Hollywood is full of lives used as cautionary tales. The rise and fall of indulgent actors and naive starlets are all used as fables to warn of the hazards that can befall myopic movie-makers. Few of these fables feature a director’s tragic fall from grace, but when tales are told of the perils of personal film-making and ballooning budgets, one name invariably comes up: Michael Cimino.
Undeniably talented, with a classic Oscar®-winner under his belt, Cimino’s excesses in the making of the phenomenally unsuccessful Heaven’s Gate (1980) nearly bankrupted United Artists and sent the director’s career into a tailspin from which he never really recovered.
Michael Cimino was born in New York City on November 16, 1943 (though other sources place it as 1938). Whatever his age, he did go on to earn both a Bachelors (1961) and Masters of Fine Arts (1963) from Yale University. He studied architecture and dramatic art, and later filmed advertisements and wrote scripts, including co-writing Clint Eastwood vehicle Magnum Force in 1973. Producer/director/actor Eastwood took the neophyte under his wing and Cimino was given the opportunity to write and direct Thunderbolt and Lightfoot (1974) for the star.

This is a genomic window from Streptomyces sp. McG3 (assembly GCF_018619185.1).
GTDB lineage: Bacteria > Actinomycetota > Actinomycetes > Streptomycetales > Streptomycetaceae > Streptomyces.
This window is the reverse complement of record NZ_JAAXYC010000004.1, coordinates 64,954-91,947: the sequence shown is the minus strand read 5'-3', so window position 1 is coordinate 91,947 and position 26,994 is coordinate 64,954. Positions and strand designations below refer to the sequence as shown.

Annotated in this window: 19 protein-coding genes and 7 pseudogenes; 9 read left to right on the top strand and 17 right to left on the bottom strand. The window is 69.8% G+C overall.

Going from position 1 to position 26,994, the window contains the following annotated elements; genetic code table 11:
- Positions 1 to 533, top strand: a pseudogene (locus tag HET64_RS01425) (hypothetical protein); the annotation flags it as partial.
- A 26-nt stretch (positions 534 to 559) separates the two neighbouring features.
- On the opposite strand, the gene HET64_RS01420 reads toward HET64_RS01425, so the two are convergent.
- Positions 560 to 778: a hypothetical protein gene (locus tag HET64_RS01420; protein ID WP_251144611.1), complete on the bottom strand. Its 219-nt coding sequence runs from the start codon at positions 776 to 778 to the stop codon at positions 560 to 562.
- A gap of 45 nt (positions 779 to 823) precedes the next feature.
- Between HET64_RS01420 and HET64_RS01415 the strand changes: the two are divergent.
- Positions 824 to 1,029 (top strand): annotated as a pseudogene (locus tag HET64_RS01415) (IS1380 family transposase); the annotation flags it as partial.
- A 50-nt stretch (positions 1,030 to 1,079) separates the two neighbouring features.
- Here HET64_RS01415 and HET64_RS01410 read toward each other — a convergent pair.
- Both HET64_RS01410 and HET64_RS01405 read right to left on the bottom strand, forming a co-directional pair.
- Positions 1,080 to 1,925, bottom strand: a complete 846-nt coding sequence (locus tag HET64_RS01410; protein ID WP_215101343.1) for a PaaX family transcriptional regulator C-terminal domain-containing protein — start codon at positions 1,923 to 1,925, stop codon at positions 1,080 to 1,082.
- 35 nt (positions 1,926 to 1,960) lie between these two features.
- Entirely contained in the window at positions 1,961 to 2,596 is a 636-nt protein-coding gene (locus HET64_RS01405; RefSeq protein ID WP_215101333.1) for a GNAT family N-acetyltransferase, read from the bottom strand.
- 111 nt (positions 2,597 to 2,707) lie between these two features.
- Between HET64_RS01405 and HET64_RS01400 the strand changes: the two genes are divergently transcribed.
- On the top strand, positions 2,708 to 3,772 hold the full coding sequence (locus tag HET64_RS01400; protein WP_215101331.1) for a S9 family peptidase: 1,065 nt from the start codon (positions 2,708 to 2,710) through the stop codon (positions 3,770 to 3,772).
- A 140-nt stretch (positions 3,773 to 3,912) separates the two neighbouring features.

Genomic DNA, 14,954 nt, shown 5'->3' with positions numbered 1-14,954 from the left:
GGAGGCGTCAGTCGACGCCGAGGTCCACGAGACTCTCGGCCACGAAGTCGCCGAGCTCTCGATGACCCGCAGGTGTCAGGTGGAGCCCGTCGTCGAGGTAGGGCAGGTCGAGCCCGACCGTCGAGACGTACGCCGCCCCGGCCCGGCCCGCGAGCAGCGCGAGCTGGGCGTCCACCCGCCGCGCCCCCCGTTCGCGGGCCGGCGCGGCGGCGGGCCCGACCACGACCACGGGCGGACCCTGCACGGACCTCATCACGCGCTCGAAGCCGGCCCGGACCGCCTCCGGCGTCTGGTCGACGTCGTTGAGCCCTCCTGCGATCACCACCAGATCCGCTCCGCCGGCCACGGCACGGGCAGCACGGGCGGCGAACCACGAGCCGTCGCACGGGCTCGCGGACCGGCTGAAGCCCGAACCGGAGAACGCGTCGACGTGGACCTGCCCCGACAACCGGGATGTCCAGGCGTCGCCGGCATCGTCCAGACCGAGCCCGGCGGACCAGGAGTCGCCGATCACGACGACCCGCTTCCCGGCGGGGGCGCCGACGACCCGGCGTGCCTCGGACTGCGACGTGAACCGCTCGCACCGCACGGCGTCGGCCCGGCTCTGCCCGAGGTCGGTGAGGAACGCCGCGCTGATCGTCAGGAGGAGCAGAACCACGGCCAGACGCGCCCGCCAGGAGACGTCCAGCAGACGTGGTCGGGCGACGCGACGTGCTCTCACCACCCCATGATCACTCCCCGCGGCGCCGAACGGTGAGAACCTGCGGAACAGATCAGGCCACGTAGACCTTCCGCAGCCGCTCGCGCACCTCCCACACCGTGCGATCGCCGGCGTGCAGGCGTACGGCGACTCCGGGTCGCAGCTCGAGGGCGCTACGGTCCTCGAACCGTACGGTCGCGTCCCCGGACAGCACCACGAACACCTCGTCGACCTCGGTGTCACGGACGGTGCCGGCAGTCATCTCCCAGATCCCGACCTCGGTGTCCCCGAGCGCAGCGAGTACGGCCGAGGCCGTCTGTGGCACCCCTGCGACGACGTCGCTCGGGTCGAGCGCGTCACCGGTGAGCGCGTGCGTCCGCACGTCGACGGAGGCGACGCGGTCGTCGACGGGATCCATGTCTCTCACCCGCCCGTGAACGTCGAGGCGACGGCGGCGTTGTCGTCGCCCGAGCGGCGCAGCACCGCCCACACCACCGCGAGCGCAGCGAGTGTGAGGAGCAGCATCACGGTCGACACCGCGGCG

Cimino’s biggest success came with The Deer Hunter (1978), a wrenching drama about Vietnam and its impact on a group of friends. The film won Academy Awards® for Best Film and Best Director. (Christopher Walken also won for Best Supporting Actor.) Impressed, United Artists gave Cimino carte blanche on his next project: the over-long, over-indulgent, and financially disastrous Heaven’s Gate (1980). His subsequent films, Year of the Dragon (1985) with Mickey Rourke, The Sicilian (1987), and Desperate Hours (again with Rourke) were not been box office successes. (Cimino was also criticized for making a hero of The Sicilian’s titular real-life criminal, Salvatore Guiliano.)
Cimino’s last film was 1996’s Sunchaser starring Woody Harrelson, although in the last few years of his life, Cimino died in July this year, he was working on an adaptation of André Malraux’s 1933 novel Man’s Fate.
Though Cimino has joined the ranks of Erich Von Stroheim and other directors punished for their perceived megalomaniacal approach to film-making, audiences are still left with The Deer Hunter, a moving movie classic — and a valuable cautionary tale about art and commerce.